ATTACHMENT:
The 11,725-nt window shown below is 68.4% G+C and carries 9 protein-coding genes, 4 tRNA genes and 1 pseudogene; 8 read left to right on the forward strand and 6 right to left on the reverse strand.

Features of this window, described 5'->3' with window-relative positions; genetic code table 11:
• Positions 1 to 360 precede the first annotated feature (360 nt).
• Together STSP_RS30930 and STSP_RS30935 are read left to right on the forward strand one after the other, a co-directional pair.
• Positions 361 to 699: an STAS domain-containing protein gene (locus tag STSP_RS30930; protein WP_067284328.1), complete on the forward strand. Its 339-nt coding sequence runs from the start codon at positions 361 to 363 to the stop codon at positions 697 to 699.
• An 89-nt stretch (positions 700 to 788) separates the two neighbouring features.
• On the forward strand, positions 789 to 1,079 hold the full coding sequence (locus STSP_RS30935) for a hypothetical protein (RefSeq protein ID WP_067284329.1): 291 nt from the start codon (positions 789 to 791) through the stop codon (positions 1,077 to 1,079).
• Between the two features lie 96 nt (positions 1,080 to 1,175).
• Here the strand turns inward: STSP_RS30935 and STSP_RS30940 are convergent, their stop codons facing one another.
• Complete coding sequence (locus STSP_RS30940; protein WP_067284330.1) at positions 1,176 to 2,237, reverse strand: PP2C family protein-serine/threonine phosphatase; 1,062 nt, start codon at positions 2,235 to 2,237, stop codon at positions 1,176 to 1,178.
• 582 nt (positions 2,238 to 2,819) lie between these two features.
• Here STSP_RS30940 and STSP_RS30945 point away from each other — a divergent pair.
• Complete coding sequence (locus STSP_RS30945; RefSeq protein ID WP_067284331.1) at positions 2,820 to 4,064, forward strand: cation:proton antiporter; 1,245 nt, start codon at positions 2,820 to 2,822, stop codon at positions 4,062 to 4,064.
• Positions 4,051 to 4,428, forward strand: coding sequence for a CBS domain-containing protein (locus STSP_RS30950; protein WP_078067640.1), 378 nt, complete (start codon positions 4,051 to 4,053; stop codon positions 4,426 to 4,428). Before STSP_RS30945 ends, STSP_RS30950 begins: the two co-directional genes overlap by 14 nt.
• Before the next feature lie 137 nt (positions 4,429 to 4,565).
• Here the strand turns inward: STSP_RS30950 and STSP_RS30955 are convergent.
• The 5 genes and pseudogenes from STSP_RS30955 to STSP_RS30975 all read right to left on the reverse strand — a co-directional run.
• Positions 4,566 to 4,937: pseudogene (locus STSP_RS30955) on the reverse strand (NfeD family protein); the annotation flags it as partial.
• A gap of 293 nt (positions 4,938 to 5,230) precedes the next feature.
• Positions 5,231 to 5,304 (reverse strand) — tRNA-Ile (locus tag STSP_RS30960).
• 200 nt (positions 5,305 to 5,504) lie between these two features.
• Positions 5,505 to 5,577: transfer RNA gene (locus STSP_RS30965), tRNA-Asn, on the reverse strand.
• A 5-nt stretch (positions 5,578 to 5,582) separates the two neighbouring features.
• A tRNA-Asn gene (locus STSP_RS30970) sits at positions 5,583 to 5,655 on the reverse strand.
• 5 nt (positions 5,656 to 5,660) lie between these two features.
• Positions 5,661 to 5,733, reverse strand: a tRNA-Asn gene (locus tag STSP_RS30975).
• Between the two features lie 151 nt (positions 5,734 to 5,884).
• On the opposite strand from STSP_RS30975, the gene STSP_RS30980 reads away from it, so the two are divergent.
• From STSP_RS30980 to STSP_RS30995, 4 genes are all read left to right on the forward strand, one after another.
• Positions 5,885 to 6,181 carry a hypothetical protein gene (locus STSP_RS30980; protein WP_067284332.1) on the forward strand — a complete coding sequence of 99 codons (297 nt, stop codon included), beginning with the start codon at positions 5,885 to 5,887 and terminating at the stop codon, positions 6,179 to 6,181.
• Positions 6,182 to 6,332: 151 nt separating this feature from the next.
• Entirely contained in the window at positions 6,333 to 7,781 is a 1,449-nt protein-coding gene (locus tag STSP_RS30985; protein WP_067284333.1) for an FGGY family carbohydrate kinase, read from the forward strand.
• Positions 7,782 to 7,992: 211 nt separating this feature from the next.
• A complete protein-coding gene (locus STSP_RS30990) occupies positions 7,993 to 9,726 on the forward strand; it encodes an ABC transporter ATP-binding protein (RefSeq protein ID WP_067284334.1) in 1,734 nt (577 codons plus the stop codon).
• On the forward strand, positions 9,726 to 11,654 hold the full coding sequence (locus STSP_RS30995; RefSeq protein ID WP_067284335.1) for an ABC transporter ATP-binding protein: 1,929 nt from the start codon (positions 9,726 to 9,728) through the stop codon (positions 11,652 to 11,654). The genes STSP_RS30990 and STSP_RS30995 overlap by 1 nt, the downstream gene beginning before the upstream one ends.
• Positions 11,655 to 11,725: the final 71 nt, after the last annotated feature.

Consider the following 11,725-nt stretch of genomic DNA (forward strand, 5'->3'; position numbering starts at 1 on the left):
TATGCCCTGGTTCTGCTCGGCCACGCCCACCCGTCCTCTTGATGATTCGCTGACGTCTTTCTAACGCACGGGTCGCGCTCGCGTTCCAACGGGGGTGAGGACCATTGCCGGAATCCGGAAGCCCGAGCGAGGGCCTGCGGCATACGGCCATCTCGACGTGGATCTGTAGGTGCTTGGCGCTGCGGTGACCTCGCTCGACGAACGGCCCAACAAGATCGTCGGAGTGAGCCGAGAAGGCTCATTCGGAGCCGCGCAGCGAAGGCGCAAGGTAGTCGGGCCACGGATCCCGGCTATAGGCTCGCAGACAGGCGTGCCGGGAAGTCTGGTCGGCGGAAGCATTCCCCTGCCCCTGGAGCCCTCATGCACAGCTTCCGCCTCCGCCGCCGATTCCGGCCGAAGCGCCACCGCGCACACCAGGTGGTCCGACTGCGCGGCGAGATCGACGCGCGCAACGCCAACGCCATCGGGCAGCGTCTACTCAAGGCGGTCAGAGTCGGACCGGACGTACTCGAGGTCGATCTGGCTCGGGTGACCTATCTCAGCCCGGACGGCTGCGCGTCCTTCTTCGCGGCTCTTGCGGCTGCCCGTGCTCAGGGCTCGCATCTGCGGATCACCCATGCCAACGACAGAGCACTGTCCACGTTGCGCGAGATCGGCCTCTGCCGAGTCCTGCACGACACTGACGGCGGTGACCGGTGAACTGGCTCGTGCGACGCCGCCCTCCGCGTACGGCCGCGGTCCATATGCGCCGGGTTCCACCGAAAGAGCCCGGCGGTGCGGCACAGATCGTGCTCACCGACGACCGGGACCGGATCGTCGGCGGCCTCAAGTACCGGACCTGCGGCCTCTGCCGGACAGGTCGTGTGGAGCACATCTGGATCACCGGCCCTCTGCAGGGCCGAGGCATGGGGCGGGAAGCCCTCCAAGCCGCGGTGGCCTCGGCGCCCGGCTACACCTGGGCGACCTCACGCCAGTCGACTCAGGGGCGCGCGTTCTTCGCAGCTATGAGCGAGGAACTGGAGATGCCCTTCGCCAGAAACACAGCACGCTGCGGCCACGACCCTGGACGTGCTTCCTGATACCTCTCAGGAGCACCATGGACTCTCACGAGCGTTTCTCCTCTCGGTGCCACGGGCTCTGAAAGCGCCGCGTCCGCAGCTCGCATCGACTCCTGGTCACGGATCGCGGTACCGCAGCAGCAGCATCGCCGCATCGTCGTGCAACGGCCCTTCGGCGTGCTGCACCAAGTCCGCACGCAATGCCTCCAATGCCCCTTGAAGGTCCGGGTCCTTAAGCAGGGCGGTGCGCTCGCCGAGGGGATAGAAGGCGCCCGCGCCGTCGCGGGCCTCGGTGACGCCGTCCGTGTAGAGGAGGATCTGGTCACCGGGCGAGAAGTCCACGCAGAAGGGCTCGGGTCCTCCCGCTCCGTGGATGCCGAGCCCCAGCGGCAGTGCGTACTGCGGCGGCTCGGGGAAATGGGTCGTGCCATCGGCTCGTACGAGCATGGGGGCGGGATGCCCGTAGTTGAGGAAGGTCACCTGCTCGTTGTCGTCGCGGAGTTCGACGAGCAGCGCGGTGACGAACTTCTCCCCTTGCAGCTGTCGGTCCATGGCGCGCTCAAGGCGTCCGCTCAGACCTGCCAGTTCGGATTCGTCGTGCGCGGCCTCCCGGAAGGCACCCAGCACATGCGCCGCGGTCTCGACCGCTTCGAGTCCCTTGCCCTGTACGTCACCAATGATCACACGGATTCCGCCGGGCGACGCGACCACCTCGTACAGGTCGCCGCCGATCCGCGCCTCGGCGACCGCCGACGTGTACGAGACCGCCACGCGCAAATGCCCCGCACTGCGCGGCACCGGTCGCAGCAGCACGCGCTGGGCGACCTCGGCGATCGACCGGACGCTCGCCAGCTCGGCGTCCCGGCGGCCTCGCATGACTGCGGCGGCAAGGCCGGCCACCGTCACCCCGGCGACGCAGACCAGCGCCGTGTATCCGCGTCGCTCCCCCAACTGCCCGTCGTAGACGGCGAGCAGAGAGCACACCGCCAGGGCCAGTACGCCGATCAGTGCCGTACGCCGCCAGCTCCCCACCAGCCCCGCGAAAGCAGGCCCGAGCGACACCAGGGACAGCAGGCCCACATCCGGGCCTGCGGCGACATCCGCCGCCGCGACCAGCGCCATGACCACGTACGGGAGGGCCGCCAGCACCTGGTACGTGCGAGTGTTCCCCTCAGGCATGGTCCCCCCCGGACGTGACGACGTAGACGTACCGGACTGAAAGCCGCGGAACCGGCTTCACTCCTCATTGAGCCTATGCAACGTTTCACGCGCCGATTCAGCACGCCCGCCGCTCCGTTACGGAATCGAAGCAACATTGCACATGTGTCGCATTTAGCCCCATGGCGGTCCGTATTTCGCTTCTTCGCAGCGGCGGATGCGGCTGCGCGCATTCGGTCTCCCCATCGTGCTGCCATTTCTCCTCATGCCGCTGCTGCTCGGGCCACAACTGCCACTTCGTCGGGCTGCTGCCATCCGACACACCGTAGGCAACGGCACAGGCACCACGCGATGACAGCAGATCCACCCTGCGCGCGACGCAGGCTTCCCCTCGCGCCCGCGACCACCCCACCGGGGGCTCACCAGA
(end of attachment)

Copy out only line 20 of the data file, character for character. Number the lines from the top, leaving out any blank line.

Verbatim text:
• Positions 5,231 to 5,304 (reverse strand) — tRNA-Ile (locus tag STSP_RS30960).